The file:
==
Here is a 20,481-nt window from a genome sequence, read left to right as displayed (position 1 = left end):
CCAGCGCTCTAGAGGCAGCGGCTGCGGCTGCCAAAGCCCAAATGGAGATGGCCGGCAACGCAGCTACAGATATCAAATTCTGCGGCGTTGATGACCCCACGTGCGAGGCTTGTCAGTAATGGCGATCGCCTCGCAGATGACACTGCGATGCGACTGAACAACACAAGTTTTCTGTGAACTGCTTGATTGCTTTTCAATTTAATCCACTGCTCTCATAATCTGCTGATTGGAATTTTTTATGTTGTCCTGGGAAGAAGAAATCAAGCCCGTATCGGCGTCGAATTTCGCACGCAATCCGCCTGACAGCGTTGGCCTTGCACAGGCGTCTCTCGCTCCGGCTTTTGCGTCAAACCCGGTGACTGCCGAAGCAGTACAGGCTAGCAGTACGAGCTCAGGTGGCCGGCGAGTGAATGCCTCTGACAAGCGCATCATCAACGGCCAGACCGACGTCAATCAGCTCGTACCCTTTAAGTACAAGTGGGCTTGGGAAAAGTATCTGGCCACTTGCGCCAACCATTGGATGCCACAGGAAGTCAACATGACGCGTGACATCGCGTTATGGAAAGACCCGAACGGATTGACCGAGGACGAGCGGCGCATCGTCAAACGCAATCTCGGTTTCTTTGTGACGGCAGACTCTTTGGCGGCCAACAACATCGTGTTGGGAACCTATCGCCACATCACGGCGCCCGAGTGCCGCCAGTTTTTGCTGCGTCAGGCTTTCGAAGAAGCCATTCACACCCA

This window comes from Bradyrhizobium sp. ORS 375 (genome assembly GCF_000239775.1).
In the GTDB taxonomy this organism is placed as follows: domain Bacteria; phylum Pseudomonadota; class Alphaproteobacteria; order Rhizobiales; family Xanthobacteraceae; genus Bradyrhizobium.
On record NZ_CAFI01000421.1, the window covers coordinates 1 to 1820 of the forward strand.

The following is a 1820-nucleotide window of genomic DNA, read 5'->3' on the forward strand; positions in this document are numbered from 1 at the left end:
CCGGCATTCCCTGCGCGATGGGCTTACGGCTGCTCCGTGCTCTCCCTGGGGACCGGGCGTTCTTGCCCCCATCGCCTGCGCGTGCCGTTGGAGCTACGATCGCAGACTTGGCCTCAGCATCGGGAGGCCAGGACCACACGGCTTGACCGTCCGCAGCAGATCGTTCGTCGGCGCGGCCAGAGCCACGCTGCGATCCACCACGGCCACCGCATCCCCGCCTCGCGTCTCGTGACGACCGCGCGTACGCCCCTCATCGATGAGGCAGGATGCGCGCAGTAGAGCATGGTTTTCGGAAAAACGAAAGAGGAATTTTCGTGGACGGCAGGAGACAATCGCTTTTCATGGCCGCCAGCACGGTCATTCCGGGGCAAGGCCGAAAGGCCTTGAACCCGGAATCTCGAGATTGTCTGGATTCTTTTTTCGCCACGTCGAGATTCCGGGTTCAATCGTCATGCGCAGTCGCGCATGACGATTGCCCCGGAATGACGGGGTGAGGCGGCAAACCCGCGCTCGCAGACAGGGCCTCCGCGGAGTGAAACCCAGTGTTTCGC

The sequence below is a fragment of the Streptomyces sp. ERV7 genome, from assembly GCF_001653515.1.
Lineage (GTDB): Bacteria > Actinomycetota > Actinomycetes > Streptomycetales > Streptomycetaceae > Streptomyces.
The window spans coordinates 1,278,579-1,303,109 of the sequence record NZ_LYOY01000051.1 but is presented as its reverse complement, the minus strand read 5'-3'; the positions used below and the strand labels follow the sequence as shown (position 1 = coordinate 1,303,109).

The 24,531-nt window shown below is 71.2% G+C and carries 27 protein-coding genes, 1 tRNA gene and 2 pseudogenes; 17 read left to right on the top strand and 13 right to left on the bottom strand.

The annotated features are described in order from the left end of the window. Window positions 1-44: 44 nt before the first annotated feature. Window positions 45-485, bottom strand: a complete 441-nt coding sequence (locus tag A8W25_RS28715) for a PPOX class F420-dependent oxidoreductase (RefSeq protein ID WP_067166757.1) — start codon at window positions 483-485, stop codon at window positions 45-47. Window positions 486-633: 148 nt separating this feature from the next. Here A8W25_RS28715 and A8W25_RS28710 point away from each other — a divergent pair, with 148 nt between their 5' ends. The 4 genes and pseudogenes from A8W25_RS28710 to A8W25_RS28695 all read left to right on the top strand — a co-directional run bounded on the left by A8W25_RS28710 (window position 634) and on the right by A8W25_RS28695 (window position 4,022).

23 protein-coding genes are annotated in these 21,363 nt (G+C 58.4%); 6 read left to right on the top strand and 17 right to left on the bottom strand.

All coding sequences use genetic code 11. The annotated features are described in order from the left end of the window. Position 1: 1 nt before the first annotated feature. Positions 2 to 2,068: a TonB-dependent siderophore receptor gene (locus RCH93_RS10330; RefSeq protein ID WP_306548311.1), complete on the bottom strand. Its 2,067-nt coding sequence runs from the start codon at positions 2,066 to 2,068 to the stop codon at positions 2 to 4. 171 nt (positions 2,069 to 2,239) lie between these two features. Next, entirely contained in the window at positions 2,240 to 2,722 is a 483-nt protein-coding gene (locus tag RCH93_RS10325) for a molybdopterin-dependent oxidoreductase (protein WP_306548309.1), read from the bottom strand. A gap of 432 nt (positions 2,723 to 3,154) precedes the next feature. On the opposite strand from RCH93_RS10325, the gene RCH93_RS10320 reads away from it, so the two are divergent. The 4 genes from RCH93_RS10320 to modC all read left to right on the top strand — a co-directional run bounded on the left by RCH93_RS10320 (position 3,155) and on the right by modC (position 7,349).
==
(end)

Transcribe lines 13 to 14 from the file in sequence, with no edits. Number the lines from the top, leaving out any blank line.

23 protein-coding genes are annotated in these 21,363 nt (G+C 58.4%); 6 read left to right on the top strand and 17 right to left on the bottom strand.

All coding sequences use genetic code 11. The annotated features are described in order from the left end of the window. Position 1: 1 nt before the first annotated feature. Positions 2 to 2,068: a TonB-dependent siderophore receptor gene (locus RCH93_RS10330; RefSeq protein ID WP_306548311.1), complete on the bottom strand. Its 2,067-nt coding sequence runs from the start codon at positions 2,066 to 2,068 to the stop codon at positions 2 to 4. 171 nt (positions 2,069 to 2,239) lie between these two features. Next, entirely contained in the window at positions 2,240 to 2,722 is a 483-nt protein-coding gene (locus tag RCH93_RS10325) for a molybdopterin-dependent oxidoreductase (protein WP_306548309.1), read from the bottom strand. A gap of 432 nt (positions 2,723 to 3,154) precedes the next feature. On the opposite strand from RCH93_RS10325, the gene RCH93_RS10320 reads away from it, so the two are divergent. The 4 genes from RCH93_RS10320 to modC all read left to right on the top strand — a co-directional run bounded on the left by RCH93_RS10320 (position 3,155) and on the right by modC (position 7,349).